Queen Kate and Camilla all MATCH in blue at parade but why not Meghan? | Style | Life & Style



The Queen, 92, wore blue for her official birthday celebrations today outside Buckingham Palace.

She was joined by Meghan Markle, 36, Kate Middleton, 36, and Camilla Duchess of Cornwall, 70, in the Trooping of the Colours Parade, also known as the Queen’s Birthday Parade.

Kate, the Queen’s granddaughter-in-law, and Camilla, her daughter in law, matched Her Majesty in blue outfits.

The three women also all chose to wear outfits that were created by British fashion designers.

However, Meghan turned up in a different hue, opting to wear a pale pink colour while riding in a carriage at the parade alongside Prince Harry.

Her dress is a bespoke design by Venezualen designer Carolina Herrera, who was a favourite of American First Ladies.

Meghan is the newest member of the royals and the Queen’s granddaughter-in-law after her marriage to Prince Harry.

While there is no official rule governing what colours royals must wear at the Trooping the Colour parade, Meghan certainly stands out from the other royals.

The Duchess of Sussex’s dress is a similar pale colour to the nude dress Meghan wore to Prince Charles’ birthday garden party.

While Meghan’s nude dress bared her shoulders, Camilla and Kate chose much more conservative looks.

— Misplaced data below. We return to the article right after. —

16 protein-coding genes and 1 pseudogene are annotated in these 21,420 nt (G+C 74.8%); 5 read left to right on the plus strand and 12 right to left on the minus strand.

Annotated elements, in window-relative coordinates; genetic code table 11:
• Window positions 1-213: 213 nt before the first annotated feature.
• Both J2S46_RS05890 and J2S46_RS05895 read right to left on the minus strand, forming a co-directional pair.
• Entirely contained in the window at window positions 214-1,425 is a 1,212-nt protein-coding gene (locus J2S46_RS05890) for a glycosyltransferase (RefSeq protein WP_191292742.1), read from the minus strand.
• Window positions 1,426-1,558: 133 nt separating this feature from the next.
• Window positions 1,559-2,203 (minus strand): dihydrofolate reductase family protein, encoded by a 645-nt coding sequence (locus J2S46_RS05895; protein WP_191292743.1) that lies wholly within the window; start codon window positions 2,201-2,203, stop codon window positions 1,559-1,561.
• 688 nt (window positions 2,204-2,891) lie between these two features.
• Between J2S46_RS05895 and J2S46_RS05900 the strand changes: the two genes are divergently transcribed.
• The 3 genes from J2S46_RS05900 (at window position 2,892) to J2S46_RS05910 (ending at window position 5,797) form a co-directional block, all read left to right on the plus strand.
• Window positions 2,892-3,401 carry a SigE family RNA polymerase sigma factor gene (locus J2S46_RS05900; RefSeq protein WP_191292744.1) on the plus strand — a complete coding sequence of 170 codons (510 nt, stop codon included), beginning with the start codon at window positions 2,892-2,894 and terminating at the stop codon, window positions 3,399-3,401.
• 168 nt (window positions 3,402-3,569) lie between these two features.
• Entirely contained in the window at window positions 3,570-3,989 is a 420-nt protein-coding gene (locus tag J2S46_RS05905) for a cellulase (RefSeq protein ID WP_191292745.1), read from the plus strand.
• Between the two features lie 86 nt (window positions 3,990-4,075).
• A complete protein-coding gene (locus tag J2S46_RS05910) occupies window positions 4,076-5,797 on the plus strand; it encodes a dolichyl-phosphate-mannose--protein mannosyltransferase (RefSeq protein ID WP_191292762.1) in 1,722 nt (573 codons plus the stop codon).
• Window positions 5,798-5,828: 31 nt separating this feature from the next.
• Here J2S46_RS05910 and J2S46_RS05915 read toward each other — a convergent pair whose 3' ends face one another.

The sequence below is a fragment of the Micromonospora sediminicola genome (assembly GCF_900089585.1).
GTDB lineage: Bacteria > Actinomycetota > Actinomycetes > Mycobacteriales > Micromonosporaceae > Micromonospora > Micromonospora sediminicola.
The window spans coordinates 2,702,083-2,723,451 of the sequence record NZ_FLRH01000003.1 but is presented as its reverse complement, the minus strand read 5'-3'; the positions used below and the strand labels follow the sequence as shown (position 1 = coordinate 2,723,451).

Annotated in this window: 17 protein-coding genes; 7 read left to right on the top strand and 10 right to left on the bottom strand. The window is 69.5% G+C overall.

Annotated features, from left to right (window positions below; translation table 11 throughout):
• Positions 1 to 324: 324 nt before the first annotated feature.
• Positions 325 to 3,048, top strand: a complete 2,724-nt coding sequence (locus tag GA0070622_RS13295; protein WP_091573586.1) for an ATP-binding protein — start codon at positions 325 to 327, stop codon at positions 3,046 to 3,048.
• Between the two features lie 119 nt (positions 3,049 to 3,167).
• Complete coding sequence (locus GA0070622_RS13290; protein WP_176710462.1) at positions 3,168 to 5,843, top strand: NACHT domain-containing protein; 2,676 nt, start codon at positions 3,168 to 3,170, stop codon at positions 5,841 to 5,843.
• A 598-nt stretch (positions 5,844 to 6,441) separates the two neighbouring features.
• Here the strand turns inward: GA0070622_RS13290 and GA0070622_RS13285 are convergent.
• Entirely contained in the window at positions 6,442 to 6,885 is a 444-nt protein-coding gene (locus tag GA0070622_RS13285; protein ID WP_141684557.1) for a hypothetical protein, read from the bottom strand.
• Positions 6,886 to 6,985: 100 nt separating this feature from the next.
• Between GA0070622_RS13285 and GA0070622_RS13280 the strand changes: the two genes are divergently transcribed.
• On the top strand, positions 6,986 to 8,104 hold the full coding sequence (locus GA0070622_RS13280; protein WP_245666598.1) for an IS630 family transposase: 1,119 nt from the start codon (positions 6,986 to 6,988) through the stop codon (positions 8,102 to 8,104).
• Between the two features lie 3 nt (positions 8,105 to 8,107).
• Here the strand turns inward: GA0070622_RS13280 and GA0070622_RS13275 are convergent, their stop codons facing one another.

Meanwhile, the Queen wears her trademark brightly coloured skirt suit and matching hat.

The suit is a design by Stewart Parvin, the Queen’s dressmaker for nine years.

Kate Middleton opted for a blue dress by late British designer Alexander McQueen.

Today’s marks Meghan’s first Buckingham Palace balcony appearance, a milestone of her new role as a royal.

Why does the Queen’s birthday change every year? Royal fans may observe the Queen’s official birthday date for 2018 is different compared to last year.

Her birthday was celebrated on Saturday 17 June in 2017, as opposed to June 9 this year.

It is usually celebrated on the second Saturday in June each year, according to the Royal.uk website.

The choice of a weekend day means the public are more likely to be able to celebrate it.

The Queen’s official birthday was originally celebrated on the second Thursday of June, the same day her father, King George VI, chose to celebrate his.

However, in 1959 she made a decision to change her official birthday to two days later on the second Saturday of June instead.


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